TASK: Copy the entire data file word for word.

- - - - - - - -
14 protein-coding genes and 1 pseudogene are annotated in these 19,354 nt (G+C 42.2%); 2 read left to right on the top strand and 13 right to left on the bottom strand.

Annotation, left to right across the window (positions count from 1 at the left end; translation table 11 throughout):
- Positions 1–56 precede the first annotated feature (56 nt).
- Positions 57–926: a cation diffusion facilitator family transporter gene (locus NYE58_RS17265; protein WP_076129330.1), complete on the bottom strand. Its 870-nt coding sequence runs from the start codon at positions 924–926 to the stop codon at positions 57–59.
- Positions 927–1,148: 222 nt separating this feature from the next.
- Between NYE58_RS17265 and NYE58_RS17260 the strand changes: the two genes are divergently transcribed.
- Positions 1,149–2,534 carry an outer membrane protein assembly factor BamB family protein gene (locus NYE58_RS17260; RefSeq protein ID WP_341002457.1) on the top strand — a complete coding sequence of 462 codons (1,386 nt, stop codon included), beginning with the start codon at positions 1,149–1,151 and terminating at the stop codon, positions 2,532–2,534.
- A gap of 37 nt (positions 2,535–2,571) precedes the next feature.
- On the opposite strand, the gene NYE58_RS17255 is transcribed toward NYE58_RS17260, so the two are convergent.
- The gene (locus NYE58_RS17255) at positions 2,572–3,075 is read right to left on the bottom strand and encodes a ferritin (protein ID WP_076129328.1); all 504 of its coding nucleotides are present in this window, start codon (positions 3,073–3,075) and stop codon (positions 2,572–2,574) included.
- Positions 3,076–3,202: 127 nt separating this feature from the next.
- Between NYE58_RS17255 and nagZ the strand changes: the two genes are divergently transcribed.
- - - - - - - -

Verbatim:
14 protein-coding genes and 1 pseudogene are annotated in these 19,354 nt (G+C 42.2%); 2 read left to right on the top strand and 13 right to left on the bottom strand.

Annotation, left to right across the window (positions count from 1 at the left end; translation table 11 throughout):
- Positions 1–56 precede the first annotated feature (56 nt).
- Positions 57–926: a cation diffusion facilitator family transporter gene (locus NYE58_RS17265; protein WP_076129330.1), complete on the bottom strand. Its 870-nt coding sequence runs from the start codon at positions 924–926 to the stop codon at positions 57–59.
- Positions 927–1,148: 222 nt separating this feature from the next.
- Between NYE58_RS17265 and NYE58_RS17260 the strand changes: the two genes are divergently transcribed.
- Positions 1,149–2,534 carry an outer membrane protein assembly factor BamB family protein gene (locus NYE58_RS17260; RefSeq protein ID WP_341002457.1) on the top strand — a complete coding sequence of 462 codons (1,386 nt, stop codon included), beginning with the start codon at positions 1,149–1,151 and terminating at the stop codon, positions 2,532–2,534.
- A gap of 37 nt (positions 2,535–2,571) precedes the next feature.
- On the opposite strand, the gene NYE58_RS17255 is transcribed toward NYE58_RS17260, so the two are convergent.
- The gene (locus NYE58_RS17255) at positions 2,572–3,075 is read right to left on the bottom strand and encodes a ferritin (protein ID WP_076129328.1); all 504 of its coding nucleotides are present in this window, start codon (positions 3,073–3,075) and stop codon (positions 2,572–2,574) included.
- Positions 3,076–3,202: 127 nt separating this feature from the next.
- Between NYE58_RS17255 and nagZ the strand changes: the two genes are divergently transcribed.